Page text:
UGA teams up internationally to discover speed of large-scale evolution

Mouse to elephant? Just wait 24 million generations.

Athens, Ga. – For the first time, scientists have measured how fast large-scale evolution can occur in mammals, showing it takes 24 million generations for a mouse-sized animal to evolve to the size of an elephant.

Research published Jan. 30 in the Proceedings of the National Academy of Sciences describes increases and decreases in mammal size following the extinction of dinosaurs 65 million years ago. An international team of 20 researchers, including University of Georgia Odum School of Ecology dean John Gittleman and assistant research scientist Patrick Stephens, discovered that size decrease rates are much faster than growth rates. It takes only 100,000 generations for very large decreases, leading to dwarfism, to occur.

Team leader Alistair Evans, a research fellow in the School of Biological Sciences at Monash University in Australia, said the study was unique because most previous work had focused on microevolution, the small changes that occur within a species.

Gittleman agreed. “This is the first study to try to quantify evolutionary rates at such a large time scale and across so many groups of species,” he said. “This is important because it can begin to tell us a lot about how species adapt. Some have the capacity to evolve more quickly than others. That might bode well for those species in the future as major environmental changes occur.”

The study concentrated on large-scale changes in body size.

“We can now show that it took at least 24 million generations to make the proverbial mouse-to-elephant size change-a massive change, but also a very long time,” Evans said. “A less dramatic change, such as rabbit-sized to elephant-sized, takes 10 million generations.”

The paper looked at 28 different groups of mammals, including elephants, primates and whales, from various continents and ocean basins over the past 70 million years. Size change was tracked in generations rather than years to allow meaningful comparison between species with differing life spans.

Erich Fitzgerald, senior curator of vertebrate palaeontology at Museum Victoria and a co-author, said changes in whale size occurred at twice the rate of land mammals.

“This is probably because it’s easier to be big in the water-it helps support your weight,” Fitzgerald said.

Evans said he was surprised to find that decreases in body size occurred more than ten times faster than the increases.

“The huge difference in rates for getting smaller and getting bigger is really astounding-we certainly never expected it could happen so fast,” Evans said.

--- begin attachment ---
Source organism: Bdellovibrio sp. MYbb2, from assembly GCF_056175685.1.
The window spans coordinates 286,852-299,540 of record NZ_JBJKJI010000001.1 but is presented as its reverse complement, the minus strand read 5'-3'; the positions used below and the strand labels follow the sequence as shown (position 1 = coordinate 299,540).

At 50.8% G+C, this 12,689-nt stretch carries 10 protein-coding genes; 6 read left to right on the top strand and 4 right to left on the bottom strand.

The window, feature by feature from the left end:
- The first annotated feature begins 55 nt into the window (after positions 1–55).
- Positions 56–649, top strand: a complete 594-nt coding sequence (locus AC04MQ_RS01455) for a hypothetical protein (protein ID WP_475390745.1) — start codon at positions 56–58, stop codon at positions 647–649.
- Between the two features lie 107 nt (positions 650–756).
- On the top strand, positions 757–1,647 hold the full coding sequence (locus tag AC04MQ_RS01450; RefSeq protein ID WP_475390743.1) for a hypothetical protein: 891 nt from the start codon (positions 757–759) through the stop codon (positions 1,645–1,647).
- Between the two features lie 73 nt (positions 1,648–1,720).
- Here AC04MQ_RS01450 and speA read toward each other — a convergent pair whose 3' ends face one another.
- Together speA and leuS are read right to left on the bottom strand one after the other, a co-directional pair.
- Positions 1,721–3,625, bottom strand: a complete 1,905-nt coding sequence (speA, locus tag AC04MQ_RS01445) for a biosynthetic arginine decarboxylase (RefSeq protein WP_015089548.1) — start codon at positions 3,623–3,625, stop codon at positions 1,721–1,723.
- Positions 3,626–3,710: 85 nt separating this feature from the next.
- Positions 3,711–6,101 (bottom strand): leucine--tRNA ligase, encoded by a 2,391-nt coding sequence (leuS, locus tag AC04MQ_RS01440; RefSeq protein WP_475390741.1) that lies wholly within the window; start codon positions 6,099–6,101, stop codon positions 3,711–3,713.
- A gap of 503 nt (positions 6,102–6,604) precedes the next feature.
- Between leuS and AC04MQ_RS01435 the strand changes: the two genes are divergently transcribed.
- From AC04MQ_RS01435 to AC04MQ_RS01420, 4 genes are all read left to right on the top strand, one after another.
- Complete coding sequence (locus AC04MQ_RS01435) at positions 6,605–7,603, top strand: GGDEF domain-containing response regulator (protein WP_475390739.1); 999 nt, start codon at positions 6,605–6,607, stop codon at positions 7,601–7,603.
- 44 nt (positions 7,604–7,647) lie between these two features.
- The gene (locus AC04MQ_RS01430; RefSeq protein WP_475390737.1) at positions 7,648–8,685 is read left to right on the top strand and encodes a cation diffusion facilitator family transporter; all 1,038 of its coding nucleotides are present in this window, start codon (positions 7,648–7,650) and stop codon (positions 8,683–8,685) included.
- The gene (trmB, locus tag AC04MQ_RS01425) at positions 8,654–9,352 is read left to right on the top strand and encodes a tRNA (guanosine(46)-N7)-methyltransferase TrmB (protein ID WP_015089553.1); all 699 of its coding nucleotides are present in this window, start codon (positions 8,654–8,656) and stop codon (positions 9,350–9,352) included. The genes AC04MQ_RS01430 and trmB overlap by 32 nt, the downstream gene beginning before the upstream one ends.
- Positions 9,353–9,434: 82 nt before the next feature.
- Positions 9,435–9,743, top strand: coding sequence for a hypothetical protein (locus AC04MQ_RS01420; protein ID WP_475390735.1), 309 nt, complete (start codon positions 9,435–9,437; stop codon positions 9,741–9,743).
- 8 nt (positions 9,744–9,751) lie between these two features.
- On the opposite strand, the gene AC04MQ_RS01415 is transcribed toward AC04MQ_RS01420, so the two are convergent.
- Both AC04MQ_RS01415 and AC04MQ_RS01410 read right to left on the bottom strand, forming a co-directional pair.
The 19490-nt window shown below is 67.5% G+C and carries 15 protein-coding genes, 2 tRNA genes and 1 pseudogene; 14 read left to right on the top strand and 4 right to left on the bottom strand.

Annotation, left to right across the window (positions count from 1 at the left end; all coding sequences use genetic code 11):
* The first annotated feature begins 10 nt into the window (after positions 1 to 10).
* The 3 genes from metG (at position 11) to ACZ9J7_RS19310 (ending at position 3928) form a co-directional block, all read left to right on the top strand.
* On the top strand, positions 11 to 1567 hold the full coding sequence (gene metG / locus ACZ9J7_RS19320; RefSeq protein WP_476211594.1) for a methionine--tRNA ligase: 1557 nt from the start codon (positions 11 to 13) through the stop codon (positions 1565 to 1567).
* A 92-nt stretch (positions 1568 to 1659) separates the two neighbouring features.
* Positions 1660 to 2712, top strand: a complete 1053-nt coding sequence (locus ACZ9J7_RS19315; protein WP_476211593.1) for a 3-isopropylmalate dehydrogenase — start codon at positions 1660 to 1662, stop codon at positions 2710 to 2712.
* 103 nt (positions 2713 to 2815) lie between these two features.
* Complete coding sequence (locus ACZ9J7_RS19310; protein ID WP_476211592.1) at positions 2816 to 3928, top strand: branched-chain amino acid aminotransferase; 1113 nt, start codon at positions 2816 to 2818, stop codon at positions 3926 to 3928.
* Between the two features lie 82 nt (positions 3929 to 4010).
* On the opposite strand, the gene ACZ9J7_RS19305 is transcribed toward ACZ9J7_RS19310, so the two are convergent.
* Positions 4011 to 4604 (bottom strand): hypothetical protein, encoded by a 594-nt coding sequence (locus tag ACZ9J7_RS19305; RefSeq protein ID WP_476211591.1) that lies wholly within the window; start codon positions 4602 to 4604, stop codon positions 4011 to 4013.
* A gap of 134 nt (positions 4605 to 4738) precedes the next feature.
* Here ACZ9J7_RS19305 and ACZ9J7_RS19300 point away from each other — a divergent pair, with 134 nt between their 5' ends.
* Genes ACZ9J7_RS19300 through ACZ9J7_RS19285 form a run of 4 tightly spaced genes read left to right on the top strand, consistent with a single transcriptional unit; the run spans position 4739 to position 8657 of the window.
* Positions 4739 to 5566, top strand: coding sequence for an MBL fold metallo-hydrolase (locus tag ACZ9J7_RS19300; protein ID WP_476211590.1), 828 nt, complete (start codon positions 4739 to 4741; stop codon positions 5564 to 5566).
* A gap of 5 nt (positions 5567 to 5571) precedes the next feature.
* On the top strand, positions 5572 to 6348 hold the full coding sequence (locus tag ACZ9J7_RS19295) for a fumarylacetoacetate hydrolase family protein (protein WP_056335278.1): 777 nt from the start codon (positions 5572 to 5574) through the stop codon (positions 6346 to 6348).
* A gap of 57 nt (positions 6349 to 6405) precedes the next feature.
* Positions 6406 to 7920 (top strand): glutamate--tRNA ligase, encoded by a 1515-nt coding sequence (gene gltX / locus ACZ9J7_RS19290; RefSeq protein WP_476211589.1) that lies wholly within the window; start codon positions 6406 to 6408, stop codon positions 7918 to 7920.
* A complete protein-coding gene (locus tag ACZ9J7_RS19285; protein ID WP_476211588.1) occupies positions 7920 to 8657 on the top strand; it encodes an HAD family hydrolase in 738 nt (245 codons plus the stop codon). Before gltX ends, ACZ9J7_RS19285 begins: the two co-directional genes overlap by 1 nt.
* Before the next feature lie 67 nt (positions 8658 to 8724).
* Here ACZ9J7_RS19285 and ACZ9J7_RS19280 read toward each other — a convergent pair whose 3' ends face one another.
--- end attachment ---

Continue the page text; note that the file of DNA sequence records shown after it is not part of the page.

Many miniature animals, such as the pygmy mammoth, dwarf hippo and “hobbit” hominids lived on islands, helping to explain the size reduction.

“On small islands, where resources are scant, getting smaller as fast as possible is a real advantage,” Gittleman said, because smaller organisms don’t need as much food and are able to reproduce faster.

The research furthers understanding of conditions that allow certain mammals to thrive and grow bigger and circumstances that slow the pace of increase and potentially contribute to extinction. The findings build upon earlier work by the group that explored the evolution of the maximum body size of mammals.

“Now that we have developed a means to measure the rates of evolution, we can look at related ecological questions more closely,” Gittleman said. “For instance, we can think about differing evolutionary rates in response to environmental change and disease outbreaks.”

These questions are important for understanding the continuing evolution of species, Stephens said. “We can ask how many generations organisms will have to adapt to climate change, for instance. Looking at evolutionary rates may tell us which ones are likely to survive.”

Funding for the study was provided by the Australian Research Council, Monash University, the National Science Foundation, the European Union and the Harold Mitchell Foundation.

The paper’s authors were Evans, Gittleman, Stephens and Fitzgerald along with David Jones and Alison G. Boyer, University of Tennessee; James Hemphill Brown, Marcus J. Hamilton, Jordan G. Okie and Felisa A. Smith, University of New Mexico; Daniel P. Costa, University of California, Santa Cruz; S. K. Morgan Ernest, Utah State University; Mikael Fortelius, Kari Lintulaakso and Juha J. Saarinen, University of Helsinki; Larisa E. Harding, Umeå University; S. Kathleen Lyons, the Smithsonian Institution’s National Museum of Natural History; Richard M. Sibly, University of Reading; Jessica M. Theodor, University of Calgary; and Mark D. Uhen, George Mason University.